The Cambridge History of Philosophy 1870-1945
Cambridge University Press, Nov 27, 2003 - History - 959 pages
The Cambridge History of Philosophy 1870-1945 comprises over sixty specially commissioned essays by experts on the philosophy of this period, and is designed to be accessible to non-specialists. The first part of the book traces the history of philosophy from its remarkable flowering in the 1870s through to the early years of the twentieth century. After a brief discussion of the impact of the First World War, the second part of the book describes further developments in philosophy in the first half of the twentieth century.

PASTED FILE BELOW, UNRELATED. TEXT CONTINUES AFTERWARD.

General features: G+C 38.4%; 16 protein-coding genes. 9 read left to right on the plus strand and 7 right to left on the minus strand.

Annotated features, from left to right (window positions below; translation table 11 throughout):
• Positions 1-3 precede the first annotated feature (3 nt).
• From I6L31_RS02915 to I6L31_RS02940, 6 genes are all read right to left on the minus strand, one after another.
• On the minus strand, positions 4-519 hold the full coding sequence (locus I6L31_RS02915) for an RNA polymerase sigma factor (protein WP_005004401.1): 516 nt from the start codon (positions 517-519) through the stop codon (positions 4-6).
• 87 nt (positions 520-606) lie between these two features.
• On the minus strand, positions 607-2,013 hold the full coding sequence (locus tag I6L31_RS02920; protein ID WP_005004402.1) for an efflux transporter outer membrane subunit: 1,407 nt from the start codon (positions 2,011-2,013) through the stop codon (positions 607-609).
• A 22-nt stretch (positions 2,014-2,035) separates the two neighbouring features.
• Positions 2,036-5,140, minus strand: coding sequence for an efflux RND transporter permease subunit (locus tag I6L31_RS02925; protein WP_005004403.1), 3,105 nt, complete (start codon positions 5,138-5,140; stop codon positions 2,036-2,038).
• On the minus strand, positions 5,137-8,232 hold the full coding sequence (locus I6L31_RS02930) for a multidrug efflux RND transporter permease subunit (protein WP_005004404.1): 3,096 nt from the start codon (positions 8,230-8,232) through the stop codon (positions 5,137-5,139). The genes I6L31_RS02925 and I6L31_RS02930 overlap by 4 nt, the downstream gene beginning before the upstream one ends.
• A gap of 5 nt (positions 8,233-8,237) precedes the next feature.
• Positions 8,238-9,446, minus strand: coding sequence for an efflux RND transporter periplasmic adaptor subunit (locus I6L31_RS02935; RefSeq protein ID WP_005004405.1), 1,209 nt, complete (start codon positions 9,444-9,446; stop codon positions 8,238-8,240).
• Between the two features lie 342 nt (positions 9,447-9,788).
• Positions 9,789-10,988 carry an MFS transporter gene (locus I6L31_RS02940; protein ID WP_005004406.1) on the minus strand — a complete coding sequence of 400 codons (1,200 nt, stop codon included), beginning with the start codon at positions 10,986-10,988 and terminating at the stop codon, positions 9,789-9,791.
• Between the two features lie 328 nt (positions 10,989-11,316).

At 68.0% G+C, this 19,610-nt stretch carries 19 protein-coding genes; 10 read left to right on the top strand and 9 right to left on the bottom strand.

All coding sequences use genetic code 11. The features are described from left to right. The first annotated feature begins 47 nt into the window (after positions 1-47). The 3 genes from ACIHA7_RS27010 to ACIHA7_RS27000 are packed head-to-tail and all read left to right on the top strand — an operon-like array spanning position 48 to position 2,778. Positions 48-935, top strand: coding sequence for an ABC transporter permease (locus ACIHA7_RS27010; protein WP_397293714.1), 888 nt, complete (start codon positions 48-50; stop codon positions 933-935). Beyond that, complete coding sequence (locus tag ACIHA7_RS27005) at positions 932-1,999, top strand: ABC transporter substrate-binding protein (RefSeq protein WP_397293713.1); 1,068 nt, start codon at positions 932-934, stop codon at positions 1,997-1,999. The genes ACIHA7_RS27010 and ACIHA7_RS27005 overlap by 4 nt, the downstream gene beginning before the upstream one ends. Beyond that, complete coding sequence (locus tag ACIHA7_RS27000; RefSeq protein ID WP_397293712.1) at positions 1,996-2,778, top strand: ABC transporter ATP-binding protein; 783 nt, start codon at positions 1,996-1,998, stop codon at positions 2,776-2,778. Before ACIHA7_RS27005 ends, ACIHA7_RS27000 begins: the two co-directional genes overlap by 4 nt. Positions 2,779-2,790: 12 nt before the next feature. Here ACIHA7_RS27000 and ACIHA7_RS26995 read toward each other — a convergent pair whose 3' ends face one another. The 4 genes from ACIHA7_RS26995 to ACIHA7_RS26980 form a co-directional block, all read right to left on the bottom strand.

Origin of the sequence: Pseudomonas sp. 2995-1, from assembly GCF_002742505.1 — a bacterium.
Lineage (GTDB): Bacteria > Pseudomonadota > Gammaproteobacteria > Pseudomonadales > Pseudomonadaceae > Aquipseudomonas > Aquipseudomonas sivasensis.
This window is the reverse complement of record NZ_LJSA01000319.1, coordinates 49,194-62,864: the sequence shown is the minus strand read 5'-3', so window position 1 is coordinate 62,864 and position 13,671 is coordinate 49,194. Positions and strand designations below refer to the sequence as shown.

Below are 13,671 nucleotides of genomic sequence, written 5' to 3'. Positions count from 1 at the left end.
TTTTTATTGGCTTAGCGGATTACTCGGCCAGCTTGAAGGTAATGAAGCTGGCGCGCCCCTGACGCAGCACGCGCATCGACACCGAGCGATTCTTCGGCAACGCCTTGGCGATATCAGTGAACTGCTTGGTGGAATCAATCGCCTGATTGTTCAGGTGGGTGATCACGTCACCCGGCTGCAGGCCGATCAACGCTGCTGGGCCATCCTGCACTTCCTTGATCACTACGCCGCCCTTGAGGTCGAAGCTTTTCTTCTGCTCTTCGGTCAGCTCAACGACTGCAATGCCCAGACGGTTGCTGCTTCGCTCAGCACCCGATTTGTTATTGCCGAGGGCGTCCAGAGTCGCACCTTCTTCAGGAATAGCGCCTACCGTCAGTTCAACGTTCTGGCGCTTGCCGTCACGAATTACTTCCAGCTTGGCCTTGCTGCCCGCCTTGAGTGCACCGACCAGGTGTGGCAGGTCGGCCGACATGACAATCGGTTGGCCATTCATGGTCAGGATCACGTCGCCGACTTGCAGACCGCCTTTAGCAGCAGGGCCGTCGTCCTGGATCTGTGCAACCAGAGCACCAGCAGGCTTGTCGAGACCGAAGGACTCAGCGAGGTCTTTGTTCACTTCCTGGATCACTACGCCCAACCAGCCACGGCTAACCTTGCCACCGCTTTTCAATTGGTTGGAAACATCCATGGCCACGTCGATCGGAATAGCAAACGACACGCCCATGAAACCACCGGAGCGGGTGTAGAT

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A. C. Bradley action aesthetic Alcan Alexius Meinong analysis argued argument arithmetic atomism Bolzano Bosanquet 1899 Bradley Brentano Cambridge University Press Cantor cardinal number classical concepts critics defmition democracy Dilthey distinction Duhem economic emotions epistemology essay ethics experience expression fact fascism Frege function function-names fundamental G. E. Moore geometry German Gramsci Green Hegel Heidegger herd morality Hilbert human sciences idea ideal idealist impredicative individual infmite J. S. Mill Jevons judgement Kant Kazimierz Twardowski Keynes knowledge laws liberal democratic logic London Lotze Macmillan mathematical Maurice Blondel means mental metaphysical method metric tensor modern Moore moral natural science Neo-Kantian Nietzsche numbers objects ontology Oxford Paris phenomena philosophy physical political position pragmatism principle problem proposition psychology reason rejected relations Ruskin Russell Russell's scientific Secondary literature sense Sidgwick social society space-time theory thought trans truth utilitarianism Weber Wundt